From page to practice
Branches, leaves and the sound of water drown out the sound of cars. Small feet are quieter on dirt paths, even when racing ahead to peer at a perfect pine cone. My preschooler stops and turns, eyes wide and still-chubby finger pointing off the path. "Oh no!" His voice is sad as my eyes follow his gaze to a tree stump. "Poor Lorax."
Protecting the environment
Chopping down a single tree brings forth warnings about deforestation in The Lorax. As more and more trees are cut down to make Thneeds — trendy, ridiculous garments — animals, water and air suffer. The illustrations are a key part of helping kids understand the environmental issues caused by using trees more quickly than they can be replanted. Colors are used to beautifully contrast the healthy, thriving land with the overtaxed, polluted version of the same space.
Gratitude trumps jealousy
Yertle the Turtle and Other Stories contains three lessons from Dr. Seuss. "Gertrude McFuzz" is the story of a young bird who desperately wants an impressive plumage, like another bird she knows. Gratitude is a tough lesson to drive home, especially for preschoolers who thrive on instant gratification. Gertrude faces disaster when she gets the extravagant tail she desires, and children can watch her learn to appreciate her original, small tail feathers.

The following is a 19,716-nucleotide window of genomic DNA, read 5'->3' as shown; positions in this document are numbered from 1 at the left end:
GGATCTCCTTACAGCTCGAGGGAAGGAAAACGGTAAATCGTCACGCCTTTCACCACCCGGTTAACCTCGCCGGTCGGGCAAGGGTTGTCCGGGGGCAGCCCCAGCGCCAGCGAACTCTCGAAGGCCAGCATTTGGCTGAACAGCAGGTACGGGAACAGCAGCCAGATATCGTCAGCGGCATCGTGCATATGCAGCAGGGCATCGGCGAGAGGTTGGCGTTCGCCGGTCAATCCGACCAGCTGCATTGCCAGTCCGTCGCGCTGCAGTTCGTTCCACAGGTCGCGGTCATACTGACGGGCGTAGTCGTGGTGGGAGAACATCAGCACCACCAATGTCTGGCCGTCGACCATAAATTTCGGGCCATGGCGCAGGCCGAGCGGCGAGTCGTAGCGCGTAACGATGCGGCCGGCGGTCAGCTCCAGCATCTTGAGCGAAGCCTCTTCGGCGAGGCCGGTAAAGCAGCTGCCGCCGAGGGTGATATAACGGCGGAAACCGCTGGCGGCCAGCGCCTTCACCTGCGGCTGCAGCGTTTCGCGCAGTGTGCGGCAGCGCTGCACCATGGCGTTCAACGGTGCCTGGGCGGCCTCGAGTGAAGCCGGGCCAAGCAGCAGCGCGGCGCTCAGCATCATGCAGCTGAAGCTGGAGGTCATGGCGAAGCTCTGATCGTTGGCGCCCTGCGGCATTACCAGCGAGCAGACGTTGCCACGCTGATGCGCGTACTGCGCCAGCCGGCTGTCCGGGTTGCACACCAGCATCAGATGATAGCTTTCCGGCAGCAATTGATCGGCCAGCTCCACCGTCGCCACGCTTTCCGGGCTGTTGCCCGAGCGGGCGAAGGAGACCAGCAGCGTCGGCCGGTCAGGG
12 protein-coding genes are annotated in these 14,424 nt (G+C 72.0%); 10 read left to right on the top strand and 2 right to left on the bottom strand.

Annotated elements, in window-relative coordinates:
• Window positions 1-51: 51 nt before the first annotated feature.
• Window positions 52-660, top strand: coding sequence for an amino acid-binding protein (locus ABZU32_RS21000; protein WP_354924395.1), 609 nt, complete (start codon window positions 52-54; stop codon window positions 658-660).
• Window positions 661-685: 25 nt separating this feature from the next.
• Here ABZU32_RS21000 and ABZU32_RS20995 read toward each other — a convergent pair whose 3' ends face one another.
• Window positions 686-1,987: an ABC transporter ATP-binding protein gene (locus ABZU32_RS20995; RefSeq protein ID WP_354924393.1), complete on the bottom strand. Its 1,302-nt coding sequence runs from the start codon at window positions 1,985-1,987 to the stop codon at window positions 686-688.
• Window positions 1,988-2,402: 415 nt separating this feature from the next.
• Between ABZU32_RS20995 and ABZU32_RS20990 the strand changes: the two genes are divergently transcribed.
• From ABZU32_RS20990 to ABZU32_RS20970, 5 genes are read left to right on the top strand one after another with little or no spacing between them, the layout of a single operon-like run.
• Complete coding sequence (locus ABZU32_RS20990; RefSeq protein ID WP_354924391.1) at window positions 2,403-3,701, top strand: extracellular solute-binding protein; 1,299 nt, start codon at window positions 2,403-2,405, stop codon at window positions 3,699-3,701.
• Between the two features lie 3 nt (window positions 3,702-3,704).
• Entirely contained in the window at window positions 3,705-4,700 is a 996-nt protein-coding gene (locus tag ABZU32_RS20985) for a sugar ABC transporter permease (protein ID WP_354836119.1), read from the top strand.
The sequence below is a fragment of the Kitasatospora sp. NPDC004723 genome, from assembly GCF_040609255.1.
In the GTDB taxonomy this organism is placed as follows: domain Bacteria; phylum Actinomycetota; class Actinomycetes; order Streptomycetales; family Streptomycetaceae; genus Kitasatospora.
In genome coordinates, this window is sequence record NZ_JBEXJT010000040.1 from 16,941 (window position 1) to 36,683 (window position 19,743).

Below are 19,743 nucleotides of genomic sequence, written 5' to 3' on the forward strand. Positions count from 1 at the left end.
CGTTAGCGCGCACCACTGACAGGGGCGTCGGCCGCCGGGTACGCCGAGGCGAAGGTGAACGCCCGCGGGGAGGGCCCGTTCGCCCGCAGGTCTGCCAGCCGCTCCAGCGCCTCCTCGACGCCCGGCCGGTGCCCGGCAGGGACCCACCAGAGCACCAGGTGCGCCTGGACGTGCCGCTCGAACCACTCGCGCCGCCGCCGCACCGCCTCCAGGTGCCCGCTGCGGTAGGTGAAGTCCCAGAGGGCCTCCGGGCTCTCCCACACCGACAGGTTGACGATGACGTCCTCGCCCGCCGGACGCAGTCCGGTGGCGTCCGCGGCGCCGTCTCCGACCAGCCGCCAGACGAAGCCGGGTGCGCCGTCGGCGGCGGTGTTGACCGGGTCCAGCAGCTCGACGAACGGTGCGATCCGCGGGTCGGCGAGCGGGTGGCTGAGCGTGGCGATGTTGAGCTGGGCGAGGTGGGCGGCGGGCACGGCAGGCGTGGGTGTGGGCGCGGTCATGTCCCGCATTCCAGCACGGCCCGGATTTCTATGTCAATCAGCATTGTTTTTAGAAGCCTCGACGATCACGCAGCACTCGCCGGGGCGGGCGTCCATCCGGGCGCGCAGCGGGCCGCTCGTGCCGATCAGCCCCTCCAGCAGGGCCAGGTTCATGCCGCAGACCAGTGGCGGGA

Standing up for others
In Horton Hears a Who!, a kind elephant risks his own imprisonment in his attempts to protect Whoville — an entire world existing on a single speck of dust. A bully of a kangaroo is determined to destroy the clover because she can't see or hear the tiny town, and Horton must stand up to the kangaroo, her joey and an easily-led family of monkeys.
Though Whoville isn't easily recognized by anyone but Horton in the story, the town and its inhabitants are obviously real to readers. Children will understand why Horton wants to protect his new friends, which can lead to a dialogue about standing up to bullies and protecting friends who may not have the voice to protect themselves.
Everyone loses with discrimination
Sylvester McMonkey McBean sidles into town in The Sneetches and profits from the town's discriminatory practices. Some of the Sneetches have stars on their bellies, and some of the Sneetches do not. The starred Sneetches feel quite superior to the unmarked yellow creatures, so Sylvester McMonkey McBean concocts a machine to add stars to the plain Sneetches. When the original starred Sneetches yearn for their supposed superior status, he concocts a machine that removes the stars.
By the end, the Sneetches are going back and forth between machines and paying McBean each time, until none of them remembers who had a star in the first place and McBean is waltzing out of town with all of their money. The satirical silliness is a perfect introduction to why treating someone differently because of outward traits will ultimately result in hurt feelings and loss, and it can show kids how quickly the tables can turn from being the ones on top to the ones on the bottom.